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Homebuyers and refinancers have received a belated gift from the Fed: Mortgage rates have fallen because the Federal Reserve reassured bond investors that it won't raise short-term interest rates aggressively.
This decline in mortgage interest rates might not last, because in the long run, rates are trending upward. If you're ready to get a mortgage, this is a good time to do it.
Why rates rose and fell
Early last week, mortgage rates went up more than they normally would have. Why? Because investors were worried what the Fed would say later in the week, at the conclusion of the central bank's scheduled meeting.
Like most Fed-watchers, mortgage bond investors predicted that the monetary policy committee would signal that it was staying with its plan to raise short-term interest rates three times this year. That prediction turned out to be correct. But there was an outside chance that the Fed would hint that it wanted to raise short-term rates four times in 2017.
Given the possibility that the Fed might accelerate its rate-raising campaign, mortgage rates rose higher than they otherwise would have. Once the Fed signaled that it would raise short-term rates gradually and patiently, mortgage rates immediately dropped.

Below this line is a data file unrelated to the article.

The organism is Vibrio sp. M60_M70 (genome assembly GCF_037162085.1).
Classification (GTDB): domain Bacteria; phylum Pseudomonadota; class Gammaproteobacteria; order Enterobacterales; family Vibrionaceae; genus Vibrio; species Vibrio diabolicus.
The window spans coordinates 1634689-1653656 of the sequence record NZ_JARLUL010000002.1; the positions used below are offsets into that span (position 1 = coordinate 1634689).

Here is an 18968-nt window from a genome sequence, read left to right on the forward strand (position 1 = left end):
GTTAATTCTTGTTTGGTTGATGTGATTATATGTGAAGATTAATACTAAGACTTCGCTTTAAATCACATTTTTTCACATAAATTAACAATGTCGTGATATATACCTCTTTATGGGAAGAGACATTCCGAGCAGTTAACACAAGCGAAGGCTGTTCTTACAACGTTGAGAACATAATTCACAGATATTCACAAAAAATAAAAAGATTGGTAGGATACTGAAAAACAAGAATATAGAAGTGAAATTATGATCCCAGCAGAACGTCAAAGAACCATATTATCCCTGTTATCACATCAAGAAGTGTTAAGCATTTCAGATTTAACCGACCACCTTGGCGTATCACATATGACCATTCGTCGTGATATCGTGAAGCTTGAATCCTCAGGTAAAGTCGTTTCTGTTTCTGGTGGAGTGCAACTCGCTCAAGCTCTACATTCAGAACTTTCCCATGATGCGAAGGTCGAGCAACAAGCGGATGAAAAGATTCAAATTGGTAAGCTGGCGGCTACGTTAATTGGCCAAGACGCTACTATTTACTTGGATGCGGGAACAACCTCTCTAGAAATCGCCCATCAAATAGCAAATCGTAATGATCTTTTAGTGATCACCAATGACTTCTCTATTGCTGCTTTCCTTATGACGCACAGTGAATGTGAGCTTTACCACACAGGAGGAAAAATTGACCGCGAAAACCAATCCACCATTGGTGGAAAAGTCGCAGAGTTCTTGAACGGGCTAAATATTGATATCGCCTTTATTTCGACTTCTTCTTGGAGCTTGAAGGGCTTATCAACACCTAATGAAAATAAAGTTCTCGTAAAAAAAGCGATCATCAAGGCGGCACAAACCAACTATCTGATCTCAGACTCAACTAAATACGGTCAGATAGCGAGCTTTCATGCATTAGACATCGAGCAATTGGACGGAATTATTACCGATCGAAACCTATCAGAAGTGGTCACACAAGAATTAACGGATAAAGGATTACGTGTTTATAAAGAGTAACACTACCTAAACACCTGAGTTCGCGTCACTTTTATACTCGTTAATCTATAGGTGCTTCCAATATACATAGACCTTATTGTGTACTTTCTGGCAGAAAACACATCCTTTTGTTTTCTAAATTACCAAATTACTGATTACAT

It was as if the mortgage market had been holding its breath, and then exhaled in relief. As rates fell, homebuyers applied for mortgages.
Mortgage rates this week
The benchmark 30-year fixed-rate mortgage dropped this week to an average 4.29 percent from 4.44 percent, according to Bankrate's weekly survey of large lenders. A year ago, it was 3.9 percent. Four weeks ago, the rate was 4.29 percent.
The mortgages in this week's survey had an average total of 0.24 discount and origination points.
Over the past 52 weeks, the 30-year fixed has averaged 3.88 percent. This week's rate is 0.41 percentage points higher than the 52-week average.
- The 15-year fixed-rate mortgage fell to 3.49 percent from 3.64 percent.
- The 5/1 adjustable-rate mortgage fell to 3.44 percent from 3.60 percent.
- The 30-year fixed-rate jumbo mortgage fell to 4.22 percent from 4.43 percent.
Weekly national mortgage survey
|This week's rate:||4.29%||3.49%||3.44%|
|Change from last week:||-0.15||-0.15||-0.16|
|Change from last week:||-$14.59||-12.18||-$14.75|